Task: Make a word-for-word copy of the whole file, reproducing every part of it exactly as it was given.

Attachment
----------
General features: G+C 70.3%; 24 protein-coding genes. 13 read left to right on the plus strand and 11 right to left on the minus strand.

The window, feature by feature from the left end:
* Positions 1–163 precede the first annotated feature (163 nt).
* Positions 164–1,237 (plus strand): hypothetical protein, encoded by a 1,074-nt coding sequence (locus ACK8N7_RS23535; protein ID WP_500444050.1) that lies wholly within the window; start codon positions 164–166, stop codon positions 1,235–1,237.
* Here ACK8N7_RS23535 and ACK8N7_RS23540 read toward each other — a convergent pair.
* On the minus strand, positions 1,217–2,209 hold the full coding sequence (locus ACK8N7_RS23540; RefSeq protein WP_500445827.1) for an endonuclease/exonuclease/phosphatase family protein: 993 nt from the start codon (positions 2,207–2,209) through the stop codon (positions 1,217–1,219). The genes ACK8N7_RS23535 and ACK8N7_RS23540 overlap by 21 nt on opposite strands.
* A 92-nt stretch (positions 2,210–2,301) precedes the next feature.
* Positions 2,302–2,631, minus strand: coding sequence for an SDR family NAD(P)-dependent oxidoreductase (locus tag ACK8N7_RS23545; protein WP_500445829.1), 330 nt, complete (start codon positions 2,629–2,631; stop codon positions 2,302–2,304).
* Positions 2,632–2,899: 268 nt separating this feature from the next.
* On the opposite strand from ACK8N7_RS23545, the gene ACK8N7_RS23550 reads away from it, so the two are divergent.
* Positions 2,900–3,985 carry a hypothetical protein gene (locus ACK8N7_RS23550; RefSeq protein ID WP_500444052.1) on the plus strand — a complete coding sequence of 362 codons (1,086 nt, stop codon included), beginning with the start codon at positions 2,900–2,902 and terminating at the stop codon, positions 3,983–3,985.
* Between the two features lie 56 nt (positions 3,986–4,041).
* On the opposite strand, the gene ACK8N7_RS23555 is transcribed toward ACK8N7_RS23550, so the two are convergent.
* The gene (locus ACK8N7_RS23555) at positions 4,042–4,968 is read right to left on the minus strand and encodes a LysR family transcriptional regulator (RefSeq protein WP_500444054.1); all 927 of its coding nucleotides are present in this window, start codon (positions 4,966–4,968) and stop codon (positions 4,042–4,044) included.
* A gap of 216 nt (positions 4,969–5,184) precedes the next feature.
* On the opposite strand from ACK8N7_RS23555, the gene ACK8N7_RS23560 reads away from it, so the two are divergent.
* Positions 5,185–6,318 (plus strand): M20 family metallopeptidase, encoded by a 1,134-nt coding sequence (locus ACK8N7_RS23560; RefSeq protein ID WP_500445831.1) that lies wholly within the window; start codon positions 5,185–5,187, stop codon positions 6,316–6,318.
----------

General features: G+C 70.3%; 24 protein-coding genes. 13 read left to right on the plus strand and 11 right to left on the minus strand.

The window, feature by feature from the left end:
* Positions 1–163 precede the first annotated feature (163 nt).
* Positions 164–1,237 (plus strand): hypothetical protein, encoded by a 1,074-nt coding sequence (locus ACK8N7_RS23535; protein ID WP_500444050.1) that lies wholly within the window; start codon positions 164–166, stop codon positions 1,235–1,237.
* Here ACK8N7_RS23535 and ACK8N7_RS23540 read toward each other — a convergent pair.
* On the minus strand, positions 1,217–2,209 hold the full coding sequence (locus ACK8N7_RS23540; RefSeq protein WP_500445827.1) for an endonuclease/exonuclease/phosphatase family protein: 993 nt from the start codon (positions 2,207–2,209) through the stop codon (positions 1,217–1,219). The genes ACK8N7_RS23535 and ACK8N7_RS23540 overlap by 21 nt on opposite strands.
* A 92-nt stretch (positions 2,210–2,301) precedes the next feature.
* Positions 2,302–2,631, minus strand: coding sequence for an SDR family NAD(P)-dependent oxidoreductase (locus tag ACK8N7_RS23545; protein WP_500445829.1), 330 nt, complete (start codon positions 2,629–2,631; stop codon positions 2,302–2,304).
* Positions 2,632–2,899: 268 nt separating this feature from the next.
* On the opposite strand from ACK8N7_RS23545, the gene ACK8N7_RS23550 reads away from it, so the two are divergent.
* Positions 2,900–3,985 carry a hypothetical protein gene (locus ACK8N7_RS23550; RefSeq protein ID WP_500444052.1) on the plus strand — a complete coding sequence of 362 codons (1,086 nt, stop codon included), beginning with the start codon at positions 2,900–2,902 and terminating at the stop codon, positions 3,983–3,985.
* Between the two features lie 56 nt (positions 3,986–4,041).
* On the opposite strand, the gene ACK8N7_RS23555 is transcribed toward ACK8N7_RS23550, so the two are convergent.
* The gene (locus ACK8N7_RS23555) at positions 4,042–4,968 is read right to left on the minus strand and encodes a LysR family transcriptional regulator (RefSeq protein WP_500444054.1); all 927 of its coding nucleotides are present in this window, start codon (positions 4,966–4,968) and stop codon (positions 4,042–4,044) included.
* A gap of 216 nt (positions 4,969–5,184) precedes the next feature.
* On the opposite strand from ACK8N7_RS23555, the gene ACK8N7_RS23560 reads away from it, so the two are divergent.
* Positions 5,185–6,318 (plus strand): M20 family metallopeptidase, encoded by a 1,134-nt coding sequence (locus ACK8N7_RS23560; RefSeq protein ID WP_500445831.1) that lies wholly within the window; start codon positions 5,185–5,187, stop codon positions 6,316–6,318.